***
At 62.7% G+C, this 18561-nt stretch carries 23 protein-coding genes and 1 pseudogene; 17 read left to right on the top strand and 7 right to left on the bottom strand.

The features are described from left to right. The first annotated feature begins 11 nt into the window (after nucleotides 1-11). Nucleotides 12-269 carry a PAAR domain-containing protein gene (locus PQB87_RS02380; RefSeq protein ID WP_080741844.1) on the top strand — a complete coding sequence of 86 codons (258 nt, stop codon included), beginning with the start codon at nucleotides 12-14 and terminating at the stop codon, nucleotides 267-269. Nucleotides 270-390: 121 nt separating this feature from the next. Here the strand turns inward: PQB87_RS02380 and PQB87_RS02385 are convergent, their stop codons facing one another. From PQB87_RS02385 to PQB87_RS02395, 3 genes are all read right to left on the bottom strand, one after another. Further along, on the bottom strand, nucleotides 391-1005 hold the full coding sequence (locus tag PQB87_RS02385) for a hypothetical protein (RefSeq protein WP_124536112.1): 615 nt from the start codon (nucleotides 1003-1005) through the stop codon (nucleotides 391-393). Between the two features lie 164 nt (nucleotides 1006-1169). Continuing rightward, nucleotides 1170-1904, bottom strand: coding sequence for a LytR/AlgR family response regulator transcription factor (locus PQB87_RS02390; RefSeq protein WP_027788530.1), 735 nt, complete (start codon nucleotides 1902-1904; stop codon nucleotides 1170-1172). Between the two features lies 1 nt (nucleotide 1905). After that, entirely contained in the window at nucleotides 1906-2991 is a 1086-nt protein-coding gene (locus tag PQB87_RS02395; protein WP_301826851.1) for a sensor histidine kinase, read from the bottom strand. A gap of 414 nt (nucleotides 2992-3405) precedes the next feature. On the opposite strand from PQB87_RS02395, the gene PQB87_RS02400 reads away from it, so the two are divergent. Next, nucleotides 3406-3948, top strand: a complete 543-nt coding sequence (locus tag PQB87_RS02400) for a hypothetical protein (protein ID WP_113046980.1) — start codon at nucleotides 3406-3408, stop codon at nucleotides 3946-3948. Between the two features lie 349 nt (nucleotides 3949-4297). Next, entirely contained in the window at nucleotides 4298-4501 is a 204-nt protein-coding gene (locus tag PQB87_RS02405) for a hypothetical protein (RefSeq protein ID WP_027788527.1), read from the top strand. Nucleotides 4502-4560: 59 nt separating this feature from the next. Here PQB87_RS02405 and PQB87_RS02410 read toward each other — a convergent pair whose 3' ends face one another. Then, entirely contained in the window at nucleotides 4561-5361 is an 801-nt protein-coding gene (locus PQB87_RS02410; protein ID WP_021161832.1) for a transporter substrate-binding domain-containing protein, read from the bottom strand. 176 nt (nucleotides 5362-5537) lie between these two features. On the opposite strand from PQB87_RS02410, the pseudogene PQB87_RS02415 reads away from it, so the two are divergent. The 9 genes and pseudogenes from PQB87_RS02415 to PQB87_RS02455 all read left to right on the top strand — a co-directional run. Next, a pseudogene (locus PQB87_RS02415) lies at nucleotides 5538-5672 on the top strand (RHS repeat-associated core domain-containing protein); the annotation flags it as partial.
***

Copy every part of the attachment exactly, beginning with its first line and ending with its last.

At 62.7% G+C, this 18561-nt stretch carries 23 protein-coding genes and 1 pseudogene; 17 read left to right on the top strand and 7 right to left on the bottom strand.

The features are described from left to right. The first annotated feature begins 11 nt into the window (after nucleotides 1-11). Nucleotides 12-269 carry a PAAR domain-containing protein gene (locus PQB87_RS02380; RefSeq protein ID WP_080741844.1) on the top strand — a complete coding sequence of 86 codons (258 nt, stop codon included), beginning with the start codon at nucleotides 12-14 and terminating at the stop codon, nucleotides 267-269. Nucleotides 270-390: 121 nt separating this feature from the next. Here the strand turns inward: PQB87_RS02380 and PQB87_RS02385 are convergent, their stop codons facing one another. From PQB87_RS02385 to PQB87_RS02395, 3 genes are all read right to left on the bottom strand, one after another. Further along, on the bottom strand, nucleotides 391-1005 hold the full coding sequence (locus tag PQB87_RS02385) for a hypothetical protein (RefSeq protein WP_124536112.1): 615 nt from the start codon (nucleotides 1003-1005) through the stop codon (nucleotides 391-393). Between the two features lie 164 nt (nucleotides 1006-1169). Continuing rightward, nucleotides 1170-1904, bottom strand: coding sequence for a LytR/AlgR family response regulator transcription factor (locus PQB87_RS02390; RefSeq protein WP_027788530.1), 735 nt, complete (start codon nucleotides 1902-1904; stop codon nucleotides 1170-1172). Between the two features lies 1 nt (nucleotide 1905). After that, entirely contained in the window at nucleotides 1906-2991 is a 1086-nt protein-coding gene (locus tag PQB87_RS02395; protein WP_301826851.1) for a sensor histidine kinase, read from the bottom strand. A gap of 414 nt (nucleotides 2992-3405) precedes the next feature. On the opposite strand from PQB87_RS02395, the gene PQB87_RS02400 reads away from it, so the two are divergent. Next, nucleotides 3406-3948, top strand: a complete 543-nt coding sequence (locus tag PQB87_RS02400) for a hypothetical protein (protein ID WP_113046980.1) — start codon at nucleotides 3406-3408, stop codon at nucleotides 3946-3948. Between the two features lie 349 nt (nucleotides 3949-4297). Next, entirely contained in the window at nucleotides 4298-4501 is a 204-nt protein-coding gene (locus tag PQB87_RS02405) for a hypothetical protein (RefSeq protein ID WP_027788527.1), read from the top strand. Nucleotides 4502-4560: 59 nt separating this feature from the next. Here PQB87_RS02405 and PQB87_RS02410 read toward each other — a convergent pair whose 3' ends face one another. Then, entirely contained in the window at nucleotides 4561-5361 is an 801-nt protein-coding gene (locus PQB87_RS02410; protein ID WP_021161832.1) for a transporter substrate-binding domain-containing protein, read from the bottom strand. 176 nt (nucleotides 5362-5537) lie between these two features. On the opposite strand from PQB87_RS02410, the pseudogene PQB87_RS02415 reads away from it, so the two are divergent. The 9 genes and pseudogenes from PQB87_RS02415 to PQB87_RS02455 all read left to right on the top strand — a co-directional run. Next, a pseudogene (locus PQB87_RS02415) lies at nucleotides 5538-5672 on the top strand (RHS repeat-associated core domain-containing protein); the annotation flags it as partial.